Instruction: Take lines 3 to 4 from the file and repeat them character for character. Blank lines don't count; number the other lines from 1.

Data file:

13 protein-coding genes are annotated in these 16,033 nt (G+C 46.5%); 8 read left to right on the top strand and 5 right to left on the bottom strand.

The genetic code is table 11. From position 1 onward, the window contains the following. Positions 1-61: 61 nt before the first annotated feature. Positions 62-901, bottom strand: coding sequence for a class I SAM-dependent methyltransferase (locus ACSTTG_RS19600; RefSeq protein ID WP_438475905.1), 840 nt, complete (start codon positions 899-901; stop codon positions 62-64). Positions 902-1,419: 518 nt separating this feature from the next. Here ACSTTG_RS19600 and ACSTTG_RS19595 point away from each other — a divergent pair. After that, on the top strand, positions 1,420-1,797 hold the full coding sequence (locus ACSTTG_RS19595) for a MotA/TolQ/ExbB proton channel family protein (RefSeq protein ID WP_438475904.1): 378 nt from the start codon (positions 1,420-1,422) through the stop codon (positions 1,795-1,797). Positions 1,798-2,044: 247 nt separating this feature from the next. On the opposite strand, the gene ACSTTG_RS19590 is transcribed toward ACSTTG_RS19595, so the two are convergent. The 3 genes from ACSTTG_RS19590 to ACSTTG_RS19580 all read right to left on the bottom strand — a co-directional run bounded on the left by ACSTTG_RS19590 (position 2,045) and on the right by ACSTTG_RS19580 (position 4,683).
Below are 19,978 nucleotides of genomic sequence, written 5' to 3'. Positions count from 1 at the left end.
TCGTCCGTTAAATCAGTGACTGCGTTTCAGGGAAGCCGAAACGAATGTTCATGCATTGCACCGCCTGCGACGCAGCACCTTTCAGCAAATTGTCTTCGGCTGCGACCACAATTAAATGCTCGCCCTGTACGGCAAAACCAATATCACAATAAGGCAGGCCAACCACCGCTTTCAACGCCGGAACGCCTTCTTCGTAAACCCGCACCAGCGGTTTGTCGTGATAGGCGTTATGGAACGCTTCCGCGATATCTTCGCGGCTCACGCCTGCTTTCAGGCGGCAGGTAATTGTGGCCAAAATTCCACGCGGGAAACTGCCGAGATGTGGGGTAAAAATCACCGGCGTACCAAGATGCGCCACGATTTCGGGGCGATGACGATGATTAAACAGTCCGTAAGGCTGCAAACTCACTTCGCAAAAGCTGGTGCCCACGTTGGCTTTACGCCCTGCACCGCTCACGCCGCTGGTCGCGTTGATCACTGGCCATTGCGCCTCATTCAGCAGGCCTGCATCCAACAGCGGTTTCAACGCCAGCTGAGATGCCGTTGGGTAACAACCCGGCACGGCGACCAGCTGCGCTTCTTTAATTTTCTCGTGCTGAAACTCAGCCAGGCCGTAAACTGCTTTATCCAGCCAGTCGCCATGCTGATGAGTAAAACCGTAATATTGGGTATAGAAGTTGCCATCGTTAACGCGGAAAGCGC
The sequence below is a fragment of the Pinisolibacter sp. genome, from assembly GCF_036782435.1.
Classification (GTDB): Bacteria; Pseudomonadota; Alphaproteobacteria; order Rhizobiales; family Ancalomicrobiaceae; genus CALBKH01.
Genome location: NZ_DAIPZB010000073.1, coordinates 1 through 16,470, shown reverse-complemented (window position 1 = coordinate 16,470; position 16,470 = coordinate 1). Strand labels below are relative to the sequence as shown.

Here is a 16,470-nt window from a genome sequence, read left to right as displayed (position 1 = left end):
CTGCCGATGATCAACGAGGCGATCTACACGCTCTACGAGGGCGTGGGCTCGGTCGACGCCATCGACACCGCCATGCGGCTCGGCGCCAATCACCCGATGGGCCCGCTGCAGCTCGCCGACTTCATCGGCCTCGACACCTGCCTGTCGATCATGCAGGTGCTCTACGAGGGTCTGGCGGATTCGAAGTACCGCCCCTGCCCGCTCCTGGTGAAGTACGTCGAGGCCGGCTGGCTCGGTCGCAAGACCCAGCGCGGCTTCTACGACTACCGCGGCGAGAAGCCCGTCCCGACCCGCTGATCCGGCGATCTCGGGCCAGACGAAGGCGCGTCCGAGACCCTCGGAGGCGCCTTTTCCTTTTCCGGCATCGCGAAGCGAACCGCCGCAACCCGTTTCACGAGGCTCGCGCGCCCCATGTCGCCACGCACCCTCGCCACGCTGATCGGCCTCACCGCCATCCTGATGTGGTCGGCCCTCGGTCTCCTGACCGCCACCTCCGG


Below are 19,978 nucleotides of genomic sequence, written 5' to 3'. Positions count from 1 at the left end.
TCGTCCGTTAAATCAGTGACTGCGTTTCAGGGAAGCCGAAACGAATGTTCATGCATTGCACCGCCTGCGACGCAGCACCTTTCAGCAAATTGTCTTCGGCTGCGACCACAATTAAATGCTCGCCCTGTACGGCAAAACCAATATCACAATAAGGCAGGCCAACCACCGCTTTCAACGCCGGAACGCCTTCTTCGTAAACCCGCACCAGCGGTTTGTCGTGATAGGCGTTATGGAACGCTTCCGCGATATCTTCGCGGCTCACGCCTGCTTTCAGGCGGCAGGTAATTGTGGCCAAAATTCCACGCGGGAAACTGCCGAGATGTGGGGTAAAAATCACCGGCGTACCAAGATGCGCCACGATTTCGGGGCGATGACGATGATTAAACAGTCCGTAAGGCTGCAAACTCACTTCGCAAAAGCTGGTGCCCACGTTGGCTTTACGCCCTGCACCGCTCACGCCGCTGGTCGCGTTGATCACTGGCCATTGCGCCTCATTCAGCAGGCCTGCATCCAACAGCGGTTTCAACGCCAGCTGAGATGCCGTTGGGTAACAACCCGGCACGGCGACCAGCTGCGCTTCTTTAATTTTCTCGTGCTGAAACTCAGCCAGGCCGTAAACTGCTTTATCCAGCCAGTCGCCATGCTGATGAGTAAAACCGTAATATTGGGTATAGAAGTTGCCATCGTTAACGCGGAAAGCGC